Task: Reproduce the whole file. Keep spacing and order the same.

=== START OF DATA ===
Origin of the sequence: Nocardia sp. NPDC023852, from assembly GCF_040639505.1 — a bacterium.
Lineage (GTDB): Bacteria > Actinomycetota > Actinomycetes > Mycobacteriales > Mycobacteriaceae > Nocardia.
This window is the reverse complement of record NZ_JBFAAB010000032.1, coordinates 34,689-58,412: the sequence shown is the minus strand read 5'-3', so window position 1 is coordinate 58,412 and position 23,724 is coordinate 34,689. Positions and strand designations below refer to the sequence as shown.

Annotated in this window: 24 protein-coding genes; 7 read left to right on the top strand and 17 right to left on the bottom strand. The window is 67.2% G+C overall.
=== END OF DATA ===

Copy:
Origin of the sequence: Nocardia sp. NPDC023852, from assembly GCF_040639505.1 — a bacterium.
Lineage (GTDB): Bacteria > Actinomycetota > Actinomycetes > Mycobacteriales > Mycobacteriaceae > Nocardia.
This window is the reverse complement of record NZ_JBFAAB010000032.1, coordinates 34,689-58,412: the sequence shown is the minus strand read 5'-3', so window position 1 is coordinate 58,412 and position 23,724 is coordinate 34,689. Positions and strand designations below refer to the sequence as shown.

Annotated in this window: 24 protein-coding genes; 7 read left to right on the top strand and 17 right to left on the bottom strand. The window is 67.2% G+C overall.